EU Antitrust Chief Says Google Settlement Essentially Done
Amid criticism from politicians and Google’s critics, EU antitrust chief Joaquín Almunia has essentially said that the current version of Google’s antitrust settlement proposal is a done deal. While he didn’t rule out changes definitively he seems to think complainants’ criticisms have been addressed.
The current proposal requires Google to give up considerable screen real estate and branding to vertical rivals.
Google’s opponents want another “market test” (time for criticism and study of the proposal’s potential impact). They also don’t want to pay Google for placement in contexts where the company already charges for listings (e.g., Google Shopping). However the European Commission has already deemed this reasonable.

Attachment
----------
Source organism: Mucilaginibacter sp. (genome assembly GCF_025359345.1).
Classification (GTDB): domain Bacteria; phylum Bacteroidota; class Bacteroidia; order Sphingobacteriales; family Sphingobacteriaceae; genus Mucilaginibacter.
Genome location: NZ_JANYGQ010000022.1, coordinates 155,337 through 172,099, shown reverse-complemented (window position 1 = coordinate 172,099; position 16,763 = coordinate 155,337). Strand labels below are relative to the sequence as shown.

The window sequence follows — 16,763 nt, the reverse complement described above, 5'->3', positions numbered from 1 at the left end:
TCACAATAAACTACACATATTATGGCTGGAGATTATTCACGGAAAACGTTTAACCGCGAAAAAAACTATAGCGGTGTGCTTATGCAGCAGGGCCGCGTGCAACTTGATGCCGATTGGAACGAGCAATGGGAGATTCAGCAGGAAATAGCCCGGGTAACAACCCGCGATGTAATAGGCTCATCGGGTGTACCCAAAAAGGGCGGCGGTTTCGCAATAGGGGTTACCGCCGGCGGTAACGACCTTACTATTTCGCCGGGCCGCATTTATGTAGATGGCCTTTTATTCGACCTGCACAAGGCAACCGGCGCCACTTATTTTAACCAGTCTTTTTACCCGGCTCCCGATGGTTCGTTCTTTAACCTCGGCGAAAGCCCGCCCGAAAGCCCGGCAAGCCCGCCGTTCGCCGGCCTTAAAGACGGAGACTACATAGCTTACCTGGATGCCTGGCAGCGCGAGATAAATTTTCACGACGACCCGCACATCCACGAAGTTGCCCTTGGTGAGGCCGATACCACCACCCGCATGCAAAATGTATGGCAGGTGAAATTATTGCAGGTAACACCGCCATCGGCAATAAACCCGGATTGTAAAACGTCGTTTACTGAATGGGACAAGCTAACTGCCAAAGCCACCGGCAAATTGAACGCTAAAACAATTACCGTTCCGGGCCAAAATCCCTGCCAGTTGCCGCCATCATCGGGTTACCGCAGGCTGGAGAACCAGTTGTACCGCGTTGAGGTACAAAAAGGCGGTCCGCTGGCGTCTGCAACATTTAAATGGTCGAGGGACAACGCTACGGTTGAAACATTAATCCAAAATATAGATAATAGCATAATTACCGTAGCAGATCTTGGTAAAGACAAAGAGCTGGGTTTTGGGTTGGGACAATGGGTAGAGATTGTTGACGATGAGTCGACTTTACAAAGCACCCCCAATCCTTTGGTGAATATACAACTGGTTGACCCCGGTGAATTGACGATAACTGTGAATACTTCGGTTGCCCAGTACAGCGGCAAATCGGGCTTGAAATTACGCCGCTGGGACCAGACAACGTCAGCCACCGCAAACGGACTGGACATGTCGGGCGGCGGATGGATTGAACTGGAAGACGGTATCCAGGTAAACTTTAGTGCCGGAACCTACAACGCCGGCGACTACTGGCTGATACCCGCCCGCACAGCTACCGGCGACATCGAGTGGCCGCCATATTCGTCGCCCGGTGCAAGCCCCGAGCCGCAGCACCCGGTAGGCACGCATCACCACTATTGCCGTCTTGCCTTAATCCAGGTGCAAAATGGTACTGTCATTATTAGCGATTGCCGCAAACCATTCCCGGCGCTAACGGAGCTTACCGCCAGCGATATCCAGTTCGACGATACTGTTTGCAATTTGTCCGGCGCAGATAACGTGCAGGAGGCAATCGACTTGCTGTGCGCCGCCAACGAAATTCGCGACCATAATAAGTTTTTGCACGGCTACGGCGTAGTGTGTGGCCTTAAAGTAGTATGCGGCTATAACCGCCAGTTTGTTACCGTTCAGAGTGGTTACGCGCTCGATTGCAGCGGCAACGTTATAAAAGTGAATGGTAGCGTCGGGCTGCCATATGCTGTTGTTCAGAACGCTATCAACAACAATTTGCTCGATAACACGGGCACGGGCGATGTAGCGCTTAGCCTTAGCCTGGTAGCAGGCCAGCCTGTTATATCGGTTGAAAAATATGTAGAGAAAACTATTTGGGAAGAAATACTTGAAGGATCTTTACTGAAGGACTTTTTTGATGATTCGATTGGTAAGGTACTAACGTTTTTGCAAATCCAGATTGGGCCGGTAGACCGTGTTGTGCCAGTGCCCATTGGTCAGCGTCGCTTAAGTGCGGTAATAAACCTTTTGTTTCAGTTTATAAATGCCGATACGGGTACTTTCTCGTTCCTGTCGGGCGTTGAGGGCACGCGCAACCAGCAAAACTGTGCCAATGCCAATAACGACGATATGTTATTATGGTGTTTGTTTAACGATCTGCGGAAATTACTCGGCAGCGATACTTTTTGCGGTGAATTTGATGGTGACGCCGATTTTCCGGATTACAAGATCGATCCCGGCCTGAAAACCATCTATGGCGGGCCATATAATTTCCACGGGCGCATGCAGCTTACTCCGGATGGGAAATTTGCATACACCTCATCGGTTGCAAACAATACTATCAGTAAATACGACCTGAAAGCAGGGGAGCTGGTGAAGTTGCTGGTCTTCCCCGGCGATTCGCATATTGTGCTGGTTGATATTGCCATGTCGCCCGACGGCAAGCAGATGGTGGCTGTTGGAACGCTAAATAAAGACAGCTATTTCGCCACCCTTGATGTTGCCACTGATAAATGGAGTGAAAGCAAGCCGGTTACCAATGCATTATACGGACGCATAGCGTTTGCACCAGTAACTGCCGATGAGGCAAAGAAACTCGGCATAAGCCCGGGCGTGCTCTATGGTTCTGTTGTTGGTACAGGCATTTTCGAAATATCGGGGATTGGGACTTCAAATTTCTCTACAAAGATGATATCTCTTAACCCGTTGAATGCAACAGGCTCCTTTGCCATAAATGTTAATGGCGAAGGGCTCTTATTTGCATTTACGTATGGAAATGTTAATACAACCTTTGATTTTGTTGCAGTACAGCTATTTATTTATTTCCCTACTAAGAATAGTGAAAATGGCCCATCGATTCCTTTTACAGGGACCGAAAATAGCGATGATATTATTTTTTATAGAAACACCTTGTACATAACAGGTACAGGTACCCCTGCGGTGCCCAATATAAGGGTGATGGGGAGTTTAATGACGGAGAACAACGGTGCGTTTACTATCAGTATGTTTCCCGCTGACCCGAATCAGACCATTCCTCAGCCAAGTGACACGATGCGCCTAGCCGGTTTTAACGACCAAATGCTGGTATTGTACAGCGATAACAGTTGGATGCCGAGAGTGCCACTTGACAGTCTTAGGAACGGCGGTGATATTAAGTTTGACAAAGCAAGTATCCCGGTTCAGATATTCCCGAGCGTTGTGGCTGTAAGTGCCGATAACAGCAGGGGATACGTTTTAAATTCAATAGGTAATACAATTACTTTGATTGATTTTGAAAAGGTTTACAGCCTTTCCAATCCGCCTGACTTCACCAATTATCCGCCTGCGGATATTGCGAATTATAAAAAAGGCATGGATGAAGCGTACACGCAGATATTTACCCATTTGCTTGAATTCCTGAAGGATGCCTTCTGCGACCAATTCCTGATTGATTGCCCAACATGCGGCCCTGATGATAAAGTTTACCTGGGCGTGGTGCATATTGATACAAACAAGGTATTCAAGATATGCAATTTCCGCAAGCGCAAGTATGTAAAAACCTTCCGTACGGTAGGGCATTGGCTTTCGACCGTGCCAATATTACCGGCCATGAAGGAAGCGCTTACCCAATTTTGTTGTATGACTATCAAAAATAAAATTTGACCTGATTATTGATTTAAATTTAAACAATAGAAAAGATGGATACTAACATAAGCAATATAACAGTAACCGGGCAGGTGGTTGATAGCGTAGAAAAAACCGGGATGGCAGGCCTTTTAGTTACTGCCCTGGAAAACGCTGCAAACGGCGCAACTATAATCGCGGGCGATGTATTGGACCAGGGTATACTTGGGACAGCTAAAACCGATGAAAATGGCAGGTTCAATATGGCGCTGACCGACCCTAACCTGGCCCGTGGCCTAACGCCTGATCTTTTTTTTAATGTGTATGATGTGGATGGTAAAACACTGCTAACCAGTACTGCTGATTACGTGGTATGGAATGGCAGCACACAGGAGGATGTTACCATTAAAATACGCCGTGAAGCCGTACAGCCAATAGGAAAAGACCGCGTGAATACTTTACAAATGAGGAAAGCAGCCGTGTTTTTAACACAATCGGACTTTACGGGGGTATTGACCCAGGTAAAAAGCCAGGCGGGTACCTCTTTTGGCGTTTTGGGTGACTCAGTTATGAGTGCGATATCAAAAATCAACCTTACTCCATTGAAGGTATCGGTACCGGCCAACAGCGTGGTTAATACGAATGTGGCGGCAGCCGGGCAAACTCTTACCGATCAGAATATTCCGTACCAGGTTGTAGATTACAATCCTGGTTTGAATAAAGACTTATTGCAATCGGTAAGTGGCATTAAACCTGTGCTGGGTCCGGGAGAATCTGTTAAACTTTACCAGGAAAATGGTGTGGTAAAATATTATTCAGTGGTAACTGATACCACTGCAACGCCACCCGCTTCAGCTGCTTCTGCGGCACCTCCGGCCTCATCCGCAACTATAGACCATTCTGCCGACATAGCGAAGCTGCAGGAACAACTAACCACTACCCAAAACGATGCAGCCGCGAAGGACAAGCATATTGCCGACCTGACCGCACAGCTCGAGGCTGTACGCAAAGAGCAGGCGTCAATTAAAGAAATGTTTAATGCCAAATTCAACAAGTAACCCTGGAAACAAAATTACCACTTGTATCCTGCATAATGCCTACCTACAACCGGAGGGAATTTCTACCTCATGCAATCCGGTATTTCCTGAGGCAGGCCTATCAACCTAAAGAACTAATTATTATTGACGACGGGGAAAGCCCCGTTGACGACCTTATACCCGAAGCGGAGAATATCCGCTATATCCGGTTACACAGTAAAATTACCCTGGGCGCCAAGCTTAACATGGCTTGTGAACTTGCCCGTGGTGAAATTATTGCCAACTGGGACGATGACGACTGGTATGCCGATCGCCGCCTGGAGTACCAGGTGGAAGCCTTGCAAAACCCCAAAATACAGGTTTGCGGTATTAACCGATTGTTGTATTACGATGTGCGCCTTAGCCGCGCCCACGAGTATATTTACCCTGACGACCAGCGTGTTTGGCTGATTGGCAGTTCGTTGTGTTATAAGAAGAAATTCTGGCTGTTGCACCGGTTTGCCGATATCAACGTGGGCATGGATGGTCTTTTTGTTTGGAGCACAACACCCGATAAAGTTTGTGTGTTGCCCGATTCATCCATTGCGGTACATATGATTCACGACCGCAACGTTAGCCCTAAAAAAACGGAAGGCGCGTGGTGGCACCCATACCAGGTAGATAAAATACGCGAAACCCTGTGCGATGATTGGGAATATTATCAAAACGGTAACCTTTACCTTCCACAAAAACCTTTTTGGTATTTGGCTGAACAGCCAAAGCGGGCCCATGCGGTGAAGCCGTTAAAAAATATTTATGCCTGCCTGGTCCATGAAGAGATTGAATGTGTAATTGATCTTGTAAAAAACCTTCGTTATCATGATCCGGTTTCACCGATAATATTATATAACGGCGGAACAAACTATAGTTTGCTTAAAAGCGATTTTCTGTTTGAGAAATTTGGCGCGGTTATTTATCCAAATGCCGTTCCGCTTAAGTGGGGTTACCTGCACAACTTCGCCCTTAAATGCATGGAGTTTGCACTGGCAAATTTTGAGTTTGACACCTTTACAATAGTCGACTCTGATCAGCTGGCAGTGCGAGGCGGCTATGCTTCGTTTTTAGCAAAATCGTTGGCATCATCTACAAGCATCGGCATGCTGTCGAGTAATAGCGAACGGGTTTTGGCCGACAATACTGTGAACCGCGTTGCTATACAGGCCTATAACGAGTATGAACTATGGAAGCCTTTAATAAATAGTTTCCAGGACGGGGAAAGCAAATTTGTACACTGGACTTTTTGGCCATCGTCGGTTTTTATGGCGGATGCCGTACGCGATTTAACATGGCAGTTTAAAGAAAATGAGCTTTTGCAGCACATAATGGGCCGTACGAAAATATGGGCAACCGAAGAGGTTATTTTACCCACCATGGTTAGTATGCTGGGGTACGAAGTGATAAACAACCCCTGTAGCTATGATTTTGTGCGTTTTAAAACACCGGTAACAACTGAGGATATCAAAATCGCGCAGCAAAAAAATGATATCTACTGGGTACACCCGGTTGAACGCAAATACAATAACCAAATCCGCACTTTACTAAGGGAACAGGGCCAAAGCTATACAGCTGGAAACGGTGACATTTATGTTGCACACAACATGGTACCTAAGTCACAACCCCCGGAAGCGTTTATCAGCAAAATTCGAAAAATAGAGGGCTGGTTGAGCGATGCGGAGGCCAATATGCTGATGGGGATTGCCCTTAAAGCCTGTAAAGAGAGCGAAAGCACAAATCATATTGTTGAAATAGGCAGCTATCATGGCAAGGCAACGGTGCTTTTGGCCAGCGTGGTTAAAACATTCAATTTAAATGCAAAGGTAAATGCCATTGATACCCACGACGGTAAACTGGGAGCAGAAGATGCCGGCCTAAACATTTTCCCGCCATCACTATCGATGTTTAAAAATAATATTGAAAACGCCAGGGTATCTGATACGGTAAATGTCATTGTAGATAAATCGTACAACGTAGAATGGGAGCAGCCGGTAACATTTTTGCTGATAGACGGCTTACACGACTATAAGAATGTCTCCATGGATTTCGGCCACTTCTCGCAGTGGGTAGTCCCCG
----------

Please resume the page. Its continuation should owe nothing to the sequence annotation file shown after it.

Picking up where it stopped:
It remains to be seen what impact these branded “rival links” will have on traffic. My suspicion is that it will be limited. However the branding these sites get may be valuable.
The EU antitrust investigation began several years ago when Google competitors claimed that it was unfairly favoring its own vertical content over other organic search results. The current settlement proposal is the third from Google after the previous two were criticized as not going far enough.
(Some images used under license from Shutterstock.com.)
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